Turkish mills were active in the market last week, buying August-shipment cargoes of scrap, which led prices of the raw material to increase further.
Metal Bulletin’s daily index HMS 1&2 (80:20) from USA was $302.39 per tonne cfr Turkey on Friday July 7, up from $296.67 per tonne cfr Turkey on June 30.
And iron ore prices had a small decline compared with the previous week, but remained close to $63 per tonne cfr China.
Billet prices in the Northern Tangshan region ended the week at 3,280 yuan ($482) per tonne ex-works, a decrease of 60 yuan ($9) from the previous week.
The fall was due to lower demand from re-rolling companies, although inventories were said to be at reduced levels.
Traders in the Tangshan region reported interest in selling material produced in other countries, such as Iran, India or the CIS, mostly to Southeast Asia, as a way to keep their export volumes going.
In Southeast Asia, prices jumped amid limited supplies, as Chinese mills continued to be mostly out of the export market.
Metal Bulletin’s weekly price assessment for billet imports into Southeast Asia went up to $430-435 per tonne cfr, from $415-423 per tonne cfr a week earlier.
Offers from China were heard in the region at $460-480 per tonne cfr, which led clients to quote the material from suppliers in other regions.
In the Philippines, a 10,000-tonne cargo of Vietnamese material was booked at $440 per tonne cfr, while another booking of similar volumes from Thailand was reportedly sold at about $445 per tonne cfr.
Offers from Russia, Ukraine, Malaysia and Brazil were heard in the country within the $445-450 per tonne cfr range.
Indonesian customers are still reassessing conditions, as they only recently came back to the market after the holy month of Ramadan.
No activity was seen in other markets such as Vietnam, Thailand and Malaysia, as trading of long steel products remained weak.
Billet prices in the CIS region continued to rise, influenced by reduced supplies from mills in the region and by the growth in scrap prices, which led re-rollers to purchase billet instead.
At the beginning of the week, news circulated about two deals closed in the past week, one at $410 per tonne fob Black Sea from Ukraine, and another at $411 per tonne fob Black Sea for Russian material.
Later in the week, offers from CIS mills increased to $410-420 per tonne fob Black Sea. Sources believe deals would be possible at as high as $415 per tonne fob Black Sea.
Similarly, in Ukraine, offers were reported at $410 per tonne fob Azov Sea, which is equivalent to $415 per tonne fob Black Sea, with bids coming at $405 per tonne fob Azov Sea.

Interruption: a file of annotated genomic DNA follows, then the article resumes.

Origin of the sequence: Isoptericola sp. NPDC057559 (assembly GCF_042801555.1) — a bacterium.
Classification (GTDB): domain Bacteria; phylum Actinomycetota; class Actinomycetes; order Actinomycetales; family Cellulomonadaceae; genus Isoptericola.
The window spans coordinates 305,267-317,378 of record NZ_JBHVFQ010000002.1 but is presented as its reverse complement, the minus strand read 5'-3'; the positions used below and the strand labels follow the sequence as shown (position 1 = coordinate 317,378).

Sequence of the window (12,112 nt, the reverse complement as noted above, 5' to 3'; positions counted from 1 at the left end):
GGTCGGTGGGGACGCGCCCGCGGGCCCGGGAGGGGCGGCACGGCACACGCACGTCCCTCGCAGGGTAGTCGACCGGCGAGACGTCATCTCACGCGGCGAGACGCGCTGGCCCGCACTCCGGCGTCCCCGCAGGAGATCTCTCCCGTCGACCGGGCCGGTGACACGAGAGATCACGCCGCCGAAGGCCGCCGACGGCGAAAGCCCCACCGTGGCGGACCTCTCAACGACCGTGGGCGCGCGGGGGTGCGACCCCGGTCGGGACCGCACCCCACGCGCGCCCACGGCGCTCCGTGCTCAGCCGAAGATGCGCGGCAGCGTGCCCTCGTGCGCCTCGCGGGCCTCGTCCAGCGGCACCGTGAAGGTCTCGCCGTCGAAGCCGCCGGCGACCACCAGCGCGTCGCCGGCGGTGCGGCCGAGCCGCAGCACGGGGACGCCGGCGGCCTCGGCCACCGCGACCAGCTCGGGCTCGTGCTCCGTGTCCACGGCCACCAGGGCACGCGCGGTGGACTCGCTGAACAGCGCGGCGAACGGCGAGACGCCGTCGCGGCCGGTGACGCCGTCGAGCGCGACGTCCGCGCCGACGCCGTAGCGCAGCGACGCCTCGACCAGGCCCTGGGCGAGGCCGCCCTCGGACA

Then on Friday, a deal from Ukraine’s Elektrostal was heard closed at $415 per tonne fob Azov Sea, confirming the upward trend in prices.
The market also felt the effect of higher demand from Egyptian customers, where the government implemented temporary anti-dumping duties on rebar imports from three countries, which led local companies to increase their billet purchases.
In this context, a cargo of 5,000 tonnes of Ukrainian billet was sold into Egypt last week at $417 per tonne fob, or the equivalent to $432 per tonne cfr.
After that, traders offered material to Egypt at $440-445 per tonne cfr, and although the offers were not accepted, market participants believe local prices will continue to increase, as demand remains strong.
The increase in billet prices in the CIS region was the main reason behind an increase in billet import prices last week, which jumped to $425-430 per tonne cfr on Thursday July 6, from $410-415 per tonne cfr on June 29.
Domestic billet prices in the country also soared, after long steel producers raised their offers to the local market.
A local long steel producer in the Iskenderun region sold around 10,000 tonnes of billet at $450 per tonne ex-works last week.
The weekly price assessment for billet exports out of Turkey rose to $450-460 per tonne fob on Thursday, up from last week’s $410-415 per tonne.
In the UAE, offers were heard at $395-400 per tonne cfr from Iranian mills, the same level as the previous week, but the import market was weak.
Market participants held back from purchasing material as there were expectations of an increase in domestic rebar prices.
Vlada Novokreshchenova in Dnepr, Jessica Zong in Shanghai, Suresh Nair in Mumbai and Cem Turken in Mugla contributed to this report.
Steel billet prices increased in most regions last week, despite a slight weakening in China’s domestic market, amid higher scrap prices and reduced supplies.